decided: April 15, 1971.
Appeal from judgment of Court of Common Pleas, Trial Division, of Philadelphia, Aug. T., 1968, No. 286, in case of Commonwealth of Pennsylvania v. Milton Taylor.
William P. Stewart and John W. Packel, Assistant Defenders, and Vincent J. Ziccardi, Defender, for appellant.
Deborah E. Glass and Milton M. Stein, Assistant District Attorneys, James D. Crawford, Deputy District Attorney, Richard A. Sprague, First Assistant District Attorney, and Arlen Specter, District Attorney, for Commonwealth, appellee.
Wright, P. J., Watkins, Montgomery, Jacobs, Hoffman, Spaulding, and Cercone, JJ. Opinion by Watkins, J. Jacobs, J., concurs in the result. Dissenting Opinion by Spaulding, J. Hoffman, J., joins in this dissenting opinion.
[ 219 Pa. Super. Page 347]
Appellant, Milton Taylor, was tried by a jury on October 10, 1969, and found guilty of aggravated robbery. A motion for a new trial was filed, argued and denied. On June 18, 1970, Milton Taylor was sentenced to a term of not less than 4 nor more than 10 years. This appeal to the Superior Court followed.
The prosecuting witness, Morris Katz, testified that on July 12, 1968, he drove to the Provident National Bank at 5th and Spring Garden Streets, Philadelphia, to make a deposit in the bank. He parked the car and while walking to the bank from the parking lot with the deposit package containing about $2,000.00 in cash and checks, he was grabbed and assaulted by three men in an attempt to rob him of the deposit. Mr. Katz identified Milton Taylor as one of the three men involved in the assault.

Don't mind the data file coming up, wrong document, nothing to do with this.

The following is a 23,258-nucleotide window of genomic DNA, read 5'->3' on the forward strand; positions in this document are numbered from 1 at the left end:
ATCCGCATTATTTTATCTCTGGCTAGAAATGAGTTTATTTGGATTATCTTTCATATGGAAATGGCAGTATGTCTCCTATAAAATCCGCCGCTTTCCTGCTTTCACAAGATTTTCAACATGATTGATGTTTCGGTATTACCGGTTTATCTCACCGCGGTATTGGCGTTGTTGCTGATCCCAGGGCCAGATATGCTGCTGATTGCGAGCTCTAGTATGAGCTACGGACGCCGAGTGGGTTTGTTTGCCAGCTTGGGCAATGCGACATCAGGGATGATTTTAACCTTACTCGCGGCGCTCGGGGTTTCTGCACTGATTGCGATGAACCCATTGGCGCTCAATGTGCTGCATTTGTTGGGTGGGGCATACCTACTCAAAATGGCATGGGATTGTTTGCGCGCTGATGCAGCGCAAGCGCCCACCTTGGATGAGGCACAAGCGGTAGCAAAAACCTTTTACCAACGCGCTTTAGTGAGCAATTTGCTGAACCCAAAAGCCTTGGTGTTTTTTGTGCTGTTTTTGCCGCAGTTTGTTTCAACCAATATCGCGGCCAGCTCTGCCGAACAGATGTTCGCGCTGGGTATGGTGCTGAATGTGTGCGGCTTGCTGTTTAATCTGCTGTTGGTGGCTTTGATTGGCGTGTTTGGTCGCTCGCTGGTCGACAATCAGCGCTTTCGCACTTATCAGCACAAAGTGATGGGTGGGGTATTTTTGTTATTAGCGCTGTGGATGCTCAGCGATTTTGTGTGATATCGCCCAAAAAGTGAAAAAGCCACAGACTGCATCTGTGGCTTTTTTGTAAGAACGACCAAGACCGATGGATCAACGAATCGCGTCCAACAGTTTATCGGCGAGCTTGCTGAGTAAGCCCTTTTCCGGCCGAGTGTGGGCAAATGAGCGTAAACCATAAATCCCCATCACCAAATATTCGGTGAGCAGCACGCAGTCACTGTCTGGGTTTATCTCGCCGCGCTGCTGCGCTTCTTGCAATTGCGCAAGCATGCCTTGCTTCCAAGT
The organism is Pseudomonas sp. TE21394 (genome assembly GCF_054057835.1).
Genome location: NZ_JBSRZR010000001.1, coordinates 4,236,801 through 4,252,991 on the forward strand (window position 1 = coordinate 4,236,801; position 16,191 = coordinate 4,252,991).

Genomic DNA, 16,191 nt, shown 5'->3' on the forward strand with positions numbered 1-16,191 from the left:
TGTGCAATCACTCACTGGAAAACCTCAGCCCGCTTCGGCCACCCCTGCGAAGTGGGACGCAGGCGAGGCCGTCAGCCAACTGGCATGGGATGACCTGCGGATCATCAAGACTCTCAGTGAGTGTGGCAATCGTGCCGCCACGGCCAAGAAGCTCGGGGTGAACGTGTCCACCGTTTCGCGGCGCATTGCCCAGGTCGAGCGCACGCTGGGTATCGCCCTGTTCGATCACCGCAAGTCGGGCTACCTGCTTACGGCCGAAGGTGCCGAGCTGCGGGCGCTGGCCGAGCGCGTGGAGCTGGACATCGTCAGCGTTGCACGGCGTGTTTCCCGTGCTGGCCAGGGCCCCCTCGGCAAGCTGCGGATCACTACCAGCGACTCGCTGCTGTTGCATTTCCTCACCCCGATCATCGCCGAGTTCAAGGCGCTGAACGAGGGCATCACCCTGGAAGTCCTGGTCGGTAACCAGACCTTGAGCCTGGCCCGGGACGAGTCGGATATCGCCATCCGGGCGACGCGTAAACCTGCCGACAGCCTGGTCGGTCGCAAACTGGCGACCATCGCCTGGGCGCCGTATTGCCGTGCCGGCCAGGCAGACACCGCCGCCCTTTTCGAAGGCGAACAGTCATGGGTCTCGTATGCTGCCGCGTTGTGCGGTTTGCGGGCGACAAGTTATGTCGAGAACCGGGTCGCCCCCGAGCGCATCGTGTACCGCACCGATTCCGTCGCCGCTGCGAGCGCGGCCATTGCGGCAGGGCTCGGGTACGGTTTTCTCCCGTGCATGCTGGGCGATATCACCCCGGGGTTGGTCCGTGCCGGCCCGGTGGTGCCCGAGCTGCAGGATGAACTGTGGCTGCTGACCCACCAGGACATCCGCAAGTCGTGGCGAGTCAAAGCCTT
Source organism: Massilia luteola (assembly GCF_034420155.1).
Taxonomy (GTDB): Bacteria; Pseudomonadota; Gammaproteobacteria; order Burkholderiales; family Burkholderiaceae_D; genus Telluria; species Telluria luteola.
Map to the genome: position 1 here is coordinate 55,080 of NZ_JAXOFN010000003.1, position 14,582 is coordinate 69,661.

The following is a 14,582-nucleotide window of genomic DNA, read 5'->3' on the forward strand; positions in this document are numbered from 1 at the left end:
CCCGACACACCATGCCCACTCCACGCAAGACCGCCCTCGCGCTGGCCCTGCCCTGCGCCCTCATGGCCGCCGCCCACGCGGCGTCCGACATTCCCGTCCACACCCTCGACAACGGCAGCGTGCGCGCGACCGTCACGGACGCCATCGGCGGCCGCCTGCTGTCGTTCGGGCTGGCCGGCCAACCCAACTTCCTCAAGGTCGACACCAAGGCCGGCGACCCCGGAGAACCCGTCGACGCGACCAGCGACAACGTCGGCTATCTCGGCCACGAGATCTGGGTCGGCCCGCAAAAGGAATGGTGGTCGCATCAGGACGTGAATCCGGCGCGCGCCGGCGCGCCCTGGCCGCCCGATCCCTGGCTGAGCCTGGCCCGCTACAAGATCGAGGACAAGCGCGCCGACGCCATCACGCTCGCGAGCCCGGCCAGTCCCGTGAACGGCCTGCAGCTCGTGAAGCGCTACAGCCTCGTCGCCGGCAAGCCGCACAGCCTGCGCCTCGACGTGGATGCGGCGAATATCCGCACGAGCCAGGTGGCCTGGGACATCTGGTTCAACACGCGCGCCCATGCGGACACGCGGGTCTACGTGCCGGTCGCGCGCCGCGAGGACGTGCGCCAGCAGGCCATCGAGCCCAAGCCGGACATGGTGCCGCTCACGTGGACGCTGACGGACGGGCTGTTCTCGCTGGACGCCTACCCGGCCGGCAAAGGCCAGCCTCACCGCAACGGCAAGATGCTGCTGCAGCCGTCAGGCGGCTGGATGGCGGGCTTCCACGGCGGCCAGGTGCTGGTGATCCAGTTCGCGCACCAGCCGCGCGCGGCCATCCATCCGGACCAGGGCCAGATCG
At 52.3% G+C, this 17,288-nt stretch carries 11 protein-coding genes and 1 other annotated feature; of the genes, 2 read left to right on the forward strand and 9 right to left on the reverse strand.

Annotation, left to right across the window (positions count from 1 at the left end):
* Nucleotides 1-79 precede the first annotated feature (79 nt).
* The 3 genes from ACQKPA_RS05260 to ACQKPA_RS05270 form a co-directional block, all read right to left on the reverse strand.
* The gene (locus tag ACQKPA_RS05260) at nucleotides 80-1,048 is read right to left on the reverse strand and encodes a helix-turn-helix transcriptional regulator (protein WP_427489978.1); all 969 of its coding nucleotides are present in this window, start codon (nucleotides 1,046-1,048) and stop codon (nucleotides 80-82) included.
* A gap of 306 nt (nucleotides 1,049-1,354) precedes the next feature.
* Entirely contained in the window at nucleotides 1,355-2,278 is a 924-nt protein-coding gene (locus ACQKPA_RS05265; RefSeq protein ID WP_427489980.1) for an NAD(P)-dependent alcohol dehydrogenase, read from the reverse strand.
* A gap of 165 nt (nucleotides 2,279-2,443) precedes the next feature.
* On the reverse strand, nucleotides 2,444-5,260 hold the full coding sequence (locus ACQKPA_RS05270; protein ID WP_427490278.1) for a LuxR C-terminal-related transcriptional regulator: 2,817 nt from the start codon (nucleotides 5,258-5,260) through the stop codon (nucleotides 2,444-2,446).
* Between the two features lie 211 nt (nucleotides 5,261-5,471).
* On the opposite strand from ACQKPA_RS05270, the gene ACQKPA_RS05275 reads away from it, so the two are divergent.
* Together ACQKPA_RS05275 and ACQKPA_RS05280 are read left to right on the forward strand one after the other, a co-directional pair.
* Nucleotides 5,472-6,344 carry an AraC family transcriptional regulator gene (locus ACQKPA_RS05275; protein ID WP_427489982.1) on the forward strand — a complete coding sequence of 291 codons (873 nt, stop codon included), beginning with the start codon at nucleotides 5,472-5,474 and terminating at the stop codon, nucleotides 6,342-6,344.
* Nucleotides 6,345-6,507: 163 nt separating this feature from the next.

Captain Alphonso Giordano of the Philadelphia Police Department testified that he was cruising in the vicinity of the bank at the time in an unmarked police car and saw the attempted robbery. He was able to capture one of the attackers and identified Milton Taylor as one of the other two men who fled in a tan Pontiac automobile.
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Captain Giordano testified that following the incident, he conducted an investigation and traced the Pontiac automobile to a Milton Taylor. He then testified that he sent for all of the "mug shots" of every Milton Taylor.
Counsel for appellant, Milton Taylor, objected to the reference to "mug shots" and made a motion for a mistrial, which was denied. The refusal of the trial judge to grant a mistrial was the subject of appellant's motion for a new trial and is the principle issue involved in this appeal.
Appellant contends that the mere reference to "mug shots" of every Milton Taylor in the Police Chief's testimony, tended to show that this appellant was guilty of the commission of other crimes and offenses at other times and, therefore, a new trial must be granted.
No mug shots were offered into evidence, in fact it was never stated that mug shots of appellant were in existence or viewed to identify or apprehend appellant. The trial court instructed the jury to disregard any testimony regarding mug shots.
This case can be distinguished from those relied upon by appellant, i.e.: Commonwealth v. Trowery, 211 Pa. Superior Ct. 171, 235 A.2d 171 (1967), where mug shots were introduced into evidence; Commonwealth v. Free, 214 Pa. Superior Ct. 492, 259 A.2d 195 (1969), where the name of the defendant was tried for two different crimes during the same term by the same panel of jurors; Commonwealth v. Jamison, 215 Pa. Superior Ct. 379, 258 A.2d 529 (1969), where police photographs were used at trial by victim for identification; Commonwealth v. Bruno, 215 Pa. Superior Ct. 407, 258 A.2d 666 (1969), where a witness testified she identified defendant from police photographs of him; Commonwealth v. Allen, 212 Pa. Superior Ct. 314, 242 A.2d 901 (1968), where a witness testified the defendant